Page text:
Monday (11/28) on the Philadelphia Inquirer blog Arts Watch, Peter Dobrin reports, “The judge in the Philadelphia Orchestra’s bankruptcy case has approved the orchestra’s request to turn over two of its pension plans to an agency of the federal government. Assets and liabilities of the orchestra’s internal pension plans for musicians and staff will be assumed by the Pension Benefit Guaranty Corp. under the terms of Monday’s decision by Judge Eric L. Frank. Association attorney Lawrence G. McMichael hailed the decision as a major step in the orchestra’s exit from bankruptcy, but allowed that it will mean less money for retired players. The plan—until now—topped out with a benefit of $80,000 per year. ‘They will end up getting somewhat less,’ said McMichael. ‘There’s a lot of sacrifice and we appreciate it.’ The timing of the orchestra’s exit from bankruptcy now hinges on talks with its landlord, the Kimmel Center, on restructuring the lease agreement. Also in Monday’s hearing, Frank denied a request from the American Federation of Musicians and Employers Pension Fund for a full financial examination of the Association’s financial records. … Orchestra officials said removing obligations associated with all of its pension plans—and moving to a defined contribution plan—was a key goal of the bankruptcy. Fund-raising has been hobbled, McMichael said, because potential funders have been uncomfortable with the uncertainty of the Association’s ability to meet payments.”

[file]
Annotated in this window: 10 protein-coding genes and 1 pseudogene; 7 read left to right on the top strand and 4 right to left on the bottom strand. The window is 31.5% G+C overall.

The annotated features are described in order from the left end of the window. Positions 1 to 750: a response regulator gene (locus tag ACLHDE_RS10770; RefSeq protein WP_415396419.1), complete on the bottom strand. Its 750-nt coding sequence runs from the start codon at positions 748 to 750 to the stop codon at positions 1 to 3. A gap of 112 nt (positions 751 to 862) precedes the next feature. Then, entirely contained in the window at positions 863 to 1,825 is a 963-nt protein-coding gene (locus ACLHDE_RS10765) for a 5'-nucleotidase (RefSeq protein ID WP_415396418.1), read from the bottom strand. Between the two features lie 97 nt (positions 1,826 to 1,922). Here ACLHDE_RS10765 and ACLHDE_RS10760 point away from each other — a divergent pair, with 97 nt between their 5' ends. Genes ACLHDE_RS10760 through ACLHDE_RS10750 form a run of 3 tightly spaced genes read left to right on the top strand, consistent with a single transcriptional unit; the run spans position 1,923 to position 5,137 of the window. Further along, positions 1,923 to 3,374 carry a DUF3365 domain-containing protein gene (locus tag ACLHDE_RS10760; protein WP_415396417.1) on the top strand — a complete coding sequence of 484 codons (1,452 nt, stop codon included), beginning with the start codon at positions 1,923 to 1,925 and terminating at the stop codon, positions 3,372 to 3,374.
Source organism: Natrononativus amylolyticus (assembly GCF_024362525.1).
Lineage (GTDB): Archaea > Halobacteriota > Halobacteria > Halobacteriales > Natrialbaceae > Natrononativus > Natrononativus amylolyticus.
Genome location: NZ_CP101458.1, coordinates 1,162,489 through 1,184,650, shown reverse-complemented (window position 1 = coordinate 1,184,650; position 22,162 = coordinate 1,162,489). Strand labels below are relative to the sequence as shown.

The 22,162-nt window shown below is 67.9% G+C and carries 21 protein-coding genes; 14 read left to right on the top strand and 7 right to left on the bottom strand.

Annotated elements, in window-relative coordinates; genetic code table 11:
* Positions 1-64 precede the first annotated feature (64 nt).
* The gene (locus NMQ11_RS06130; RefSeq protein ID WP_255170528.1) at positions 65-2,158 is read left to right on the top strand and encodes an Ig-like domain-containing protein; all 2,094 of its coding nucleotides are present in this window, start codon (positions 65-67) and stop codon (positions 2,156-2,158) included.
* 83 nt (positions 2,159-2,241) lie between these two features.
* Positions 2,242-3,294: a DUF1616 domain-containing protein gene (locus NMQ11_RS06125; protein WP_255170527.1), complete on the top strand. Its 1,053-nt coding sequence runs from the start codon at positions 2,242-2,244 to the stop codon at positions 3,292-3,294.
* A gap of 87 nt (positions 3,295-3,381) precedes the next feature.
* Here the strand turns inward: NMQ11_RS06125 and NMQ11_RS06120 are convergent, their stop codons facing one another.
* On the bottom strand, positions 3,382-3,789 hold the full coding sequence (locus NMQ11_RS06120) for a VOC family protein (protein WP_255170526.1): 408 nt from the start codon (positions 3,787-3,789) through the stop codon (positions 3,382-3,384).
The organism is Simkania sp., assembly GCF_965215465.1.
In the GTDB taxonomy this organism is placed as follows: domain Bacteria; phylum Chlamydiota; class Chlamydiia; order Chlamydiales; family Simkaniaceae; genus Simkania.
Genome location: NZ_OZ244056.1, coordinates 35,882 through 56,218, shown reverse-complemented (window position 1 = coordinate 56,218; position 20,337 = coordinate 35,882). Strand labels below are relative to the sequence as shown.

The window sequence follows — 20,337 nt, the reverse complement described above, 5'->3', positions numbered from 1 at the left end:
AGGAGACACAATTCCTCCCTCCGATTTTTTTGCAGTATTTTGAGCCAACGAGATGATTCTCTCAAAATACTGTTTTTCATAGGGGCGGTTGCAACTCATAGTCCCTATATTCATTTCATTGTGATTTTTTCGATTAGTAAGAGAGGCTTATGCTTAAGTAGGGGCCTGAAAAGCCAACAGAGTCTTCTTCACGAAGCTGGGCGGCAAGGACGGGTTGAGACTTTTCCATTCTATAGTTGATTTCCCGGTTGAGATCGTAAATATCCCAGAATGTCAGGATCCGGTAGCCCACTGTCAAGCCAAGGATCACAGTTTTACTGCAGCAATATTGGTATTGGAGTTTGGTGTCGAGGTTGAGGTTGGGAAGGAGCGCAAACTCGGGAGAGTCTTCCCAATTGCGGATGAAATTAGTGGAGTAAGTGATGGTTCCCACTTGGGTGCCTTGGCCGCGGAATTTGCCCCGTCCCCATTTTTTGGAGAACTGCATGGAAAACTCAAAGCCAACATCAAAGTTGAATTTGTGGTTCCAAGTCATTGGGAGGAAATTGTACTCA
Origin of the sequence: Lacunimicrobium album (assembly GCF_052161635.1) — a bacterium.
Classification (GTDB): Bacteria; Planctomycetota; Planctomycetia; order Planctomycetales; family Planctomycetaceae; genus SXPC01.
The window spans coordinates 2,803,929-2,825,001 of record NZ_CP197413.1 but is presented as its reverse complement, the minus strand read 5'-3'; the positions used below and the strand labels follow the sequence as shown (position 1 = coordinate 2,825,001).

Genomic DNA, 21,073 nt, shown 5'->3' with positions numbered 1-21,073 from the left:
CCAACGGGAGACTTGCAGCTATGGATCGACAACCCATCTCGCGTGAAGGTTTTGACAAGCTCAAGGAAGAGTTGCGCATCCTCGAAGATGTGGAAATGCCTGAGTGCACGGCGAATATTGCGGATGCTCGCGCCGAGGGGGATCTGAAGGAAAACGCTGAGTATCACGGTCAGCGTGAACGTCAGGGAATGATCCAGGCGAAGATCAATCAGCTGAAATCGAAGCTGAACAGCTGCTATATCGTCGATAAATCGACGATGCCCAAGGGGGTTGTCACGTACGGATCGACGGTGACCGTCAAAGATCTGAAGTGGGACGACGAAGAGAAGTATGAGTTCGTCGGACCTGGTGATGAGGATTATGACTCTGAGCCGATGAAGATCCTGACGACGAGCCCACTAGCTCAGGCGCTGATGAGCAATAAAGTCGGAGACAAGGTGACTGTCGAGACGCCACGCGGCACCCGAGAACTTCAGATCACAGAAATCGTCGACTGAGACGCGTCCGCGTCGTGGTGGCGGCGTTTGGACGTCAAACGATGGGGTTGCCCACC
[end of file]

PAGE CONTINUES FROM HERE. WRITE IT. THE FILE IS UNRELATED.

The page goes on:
Posted November 29, 2011